While after the heinous killing of Junaid and Nasir, the condition of Indian Muslims has been discussed all around the country. The current situation has not erupted abruptly. Instead, it has taken its due time to ripe and become a new reality imposed on the Muslims in India.
As journalist Alishan Jafri aptly puts it, “For so many young Indian Muslims today, social media feeds have begun looking like a visitors’ diary outside a busy graveyard.”
The situation is quite perturbing if one is conscious enough to open their eyes and look at the affairs of our society. Just looking back at a week or two, Muslims have been burnt alive, killed in police custody, stabbed, households dismantled, called terrorists, and have faced open calls for genocide across the country. The saga may seem like a dark storyline, but it is the new realm in which Muslims have to live in the current times.
As I reflect on the aforesaid worrying events, I often stumble upon this thought. I am an Indian Muslim too?, why are things like bad food in the dining hall a big issue for me? why is my life very different from the victims in the news headlines? While it is true that an educated young Indian Muslim’s life consists of stress about Assignments, exams, and evaluations, having given strenuous thought to it, I found that the difference in the lives of young Indian Muslims has far deeper underpinnings that I can think of.
To be precise, the lived realities of Indian Muslims are nothing but a function of their social reproduction. A section of representative Muslims shares platforms with different religious leaders and politicians, while a Muslim vendor can become an outcast in the market for his identity.
An educated English-speaking Muslim rants about their academic and professional pressure, and a subaltern Muslim has his livelihood threatened by a sporadic boycott. Although this rationale does provide some clarity on the issue, another dreadful thought has its place in my mind.
Does that mean that how I am treated by my colleagues, friends, and society as a whole depends on my Social Reproduction? I did not want to explore this frightening thought further, but Alas! I had to. Going by this hypothesis, every educated, well-off, stable Indian Muslim is Junaid, Nasir, Akhlaq, and Tabrez.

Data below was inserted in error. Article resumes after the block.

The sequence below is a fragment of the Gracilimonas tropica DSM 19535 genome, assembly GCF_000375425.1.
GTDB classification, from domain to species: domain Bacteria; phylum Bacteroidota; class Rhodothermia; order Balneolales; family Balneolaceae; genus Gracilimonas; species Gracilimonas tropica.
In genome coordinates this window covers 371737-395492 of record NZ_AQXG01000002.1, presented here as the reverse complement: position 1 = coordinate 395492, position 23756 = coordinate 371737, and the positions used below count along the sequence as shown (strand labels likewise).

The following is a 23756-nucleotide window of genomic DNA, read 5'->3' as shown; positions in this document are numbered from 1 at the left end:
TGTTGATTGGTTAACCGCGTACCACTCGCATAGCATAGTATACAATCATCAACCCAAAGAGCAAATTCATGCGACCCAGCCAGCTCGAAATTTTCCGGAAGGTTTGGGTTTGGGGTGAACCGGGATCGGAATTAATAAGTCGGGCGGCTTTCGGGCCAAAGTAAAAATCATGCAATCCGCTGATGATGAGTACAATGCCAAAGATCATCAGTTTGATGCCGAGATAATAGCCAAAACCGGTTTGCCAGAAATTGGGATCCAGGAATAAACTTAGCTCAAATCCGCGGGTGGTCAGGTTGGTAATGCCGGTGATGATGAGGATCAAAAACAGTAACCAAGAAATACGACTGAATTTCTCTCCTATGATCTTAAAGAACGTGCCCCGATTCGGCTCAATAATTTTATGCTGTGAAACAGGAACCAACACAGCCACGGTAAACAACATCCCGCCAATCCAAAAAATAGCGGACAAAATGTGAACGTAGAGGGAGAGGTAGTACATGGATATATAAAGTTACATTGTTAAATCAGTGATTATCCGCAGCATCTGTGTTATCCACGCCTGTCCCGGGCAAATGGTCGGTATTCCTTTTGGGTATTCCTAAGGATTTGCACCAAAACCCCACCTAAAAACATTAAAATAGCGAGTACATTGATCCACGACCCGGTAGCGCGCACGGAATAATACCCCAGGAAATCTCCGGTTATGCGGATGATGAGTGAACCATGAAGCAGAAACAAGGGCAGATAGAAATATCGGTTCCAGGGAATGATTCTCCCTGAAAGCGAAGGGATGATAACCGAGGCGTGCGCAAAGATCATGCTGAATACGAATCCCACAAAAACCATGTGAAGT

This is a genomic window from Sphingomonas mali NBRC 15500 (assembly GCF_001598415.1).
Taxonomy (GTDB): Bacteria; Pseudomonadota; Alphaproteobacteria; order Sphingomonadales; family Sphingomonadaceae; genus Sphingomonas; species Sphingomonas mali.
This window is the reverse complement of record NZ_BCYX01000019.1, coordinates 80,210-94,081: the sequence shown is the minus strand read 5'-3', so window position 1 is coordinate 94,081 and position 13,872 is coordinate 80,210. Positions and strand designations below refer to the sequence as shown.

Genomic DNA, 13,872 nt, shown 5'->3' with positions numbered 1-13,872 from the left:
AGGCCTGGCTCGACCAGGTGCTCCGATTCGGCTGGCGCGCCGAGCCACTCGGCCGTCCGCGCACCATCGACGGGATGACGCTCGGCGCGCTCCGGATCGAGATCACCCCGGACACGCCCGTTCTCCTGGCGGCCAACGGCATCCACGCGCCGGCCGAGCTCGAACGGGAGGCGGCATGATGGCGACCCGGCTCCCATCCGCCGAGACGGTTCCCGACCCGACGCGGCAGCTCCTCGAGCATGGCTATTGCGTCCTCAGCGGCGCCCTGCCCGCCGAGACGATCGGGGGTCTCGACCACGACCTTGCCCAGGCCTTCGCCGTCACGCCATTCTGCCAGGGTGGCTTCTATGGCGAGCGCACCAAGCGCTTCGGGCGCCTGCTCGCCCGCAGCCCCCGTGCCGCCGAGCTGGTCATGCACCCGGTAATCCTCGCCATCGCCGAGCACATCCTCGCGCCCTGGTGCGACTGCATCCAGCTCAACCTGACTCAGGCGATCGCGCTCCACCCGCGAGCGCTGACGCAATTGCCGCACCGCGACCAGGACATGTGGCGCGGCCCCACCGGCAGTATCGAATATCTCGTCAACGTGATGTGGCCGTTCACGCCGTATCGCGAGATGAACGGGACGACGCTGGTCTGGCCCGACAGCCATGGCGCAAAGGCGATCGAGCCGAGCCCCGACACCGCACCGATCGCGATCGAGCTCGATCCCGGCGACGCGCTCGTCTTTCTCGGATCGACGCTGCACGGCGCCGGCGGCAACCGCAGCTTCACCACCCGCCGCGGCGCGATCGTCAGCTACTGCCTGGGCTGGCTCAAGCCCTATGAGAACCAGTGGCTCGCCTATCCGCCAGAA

The harrowing realisation that if I were the alleged beef-eater Akhlaq, I would have been lynched by a charging mob of more than 200 people. The fact that I can put stories of eating beef, hanging out with non-Muslim friends, and political jokes is possible only because I have some social background that has been reproduced through my ancestors.
The more I explored the aforesaid thought, the more anxiety I had. If I were the 16-year-old Junaid studying in a Madarsa, I would have also been stabbed 40 times in a moving train in Haryana. That means all the glittering dreams I have -about getting a gold medal, further studying abroad, my mother, brother, and sister, and getting all the worldly amenities- could be attacked, and burnt and charred, the moment my identity -of being a student in a liberal educational institute- changes to a young subaltern Muslim living in a village of Rajasthan, Haryana, or Uttar Pradesh.
As someone who has witnessed the dichotomy of society personally, I have been teetering between being a ‘good Muslim’ who evades critical questions that affect the large Muslim community and a ‘bad Muslim’ who speaks for the malicious propaganda that is decimating the harmony of the society. My non-Muslim friend had been chided by a medical professional during the Covid-19 vaccination drive for arranging vaccines for a ‘Muslim fellow’ (me). While in my sight, I had my non-Muslim friend arguing with the medical authority for their brazen hatred towards me, I could see two contradicting factions operating in a tight space depicting the widening rift in the social structure of our country.
Owing to my privileges, I am surrounded by great, liberal, emphatic friends, teachers, and Mentors where I could offer Namaz in the four-seater hostel room, and my Hindu roommate does Shivratri Prayers and distributes Prasad in the same room, we have debates about religion in the very same tiny room with four contrary opinions. But closing our eyes to this inclusive and secular atmosphere has done nothing but deteriorated the secular fabric of our society.
In the last month, we had only a weak gate fortified with security guards, separating our inclusive space and a Mob chanting, “ Desh k Gaddaro ko, Goli maaro Saalo ko”.
As I reflect on my long-concealed thoughts about the lived realities of our society, I do not want to speak about the Jargon of ‘Hindutva’, ‘ Right-Wing’, and ‘ Bhagva’. I have a problem with these terms, as I do not believe in selling one’s Identity, Consciousness, and very value of Humanity to a particular Ideology, and Political Party. I refuse to admit that my dear ones see my Muslim Identity from any political or ideological Lens. Having said that, it is also true that the phenomenon that I rebut has become a reality in an increasing number of pockets in our country.
In all, the lived experiences of Muslims in our country are stratified based on the social and financial status one holds. It is up to us, as a society, not as Hindus and Muslims, to listen to the increasingly diminishing voice of our conscience, and fathom the rationale for supporting cow vigilantes, Hate-speeches and Mahapanchayats.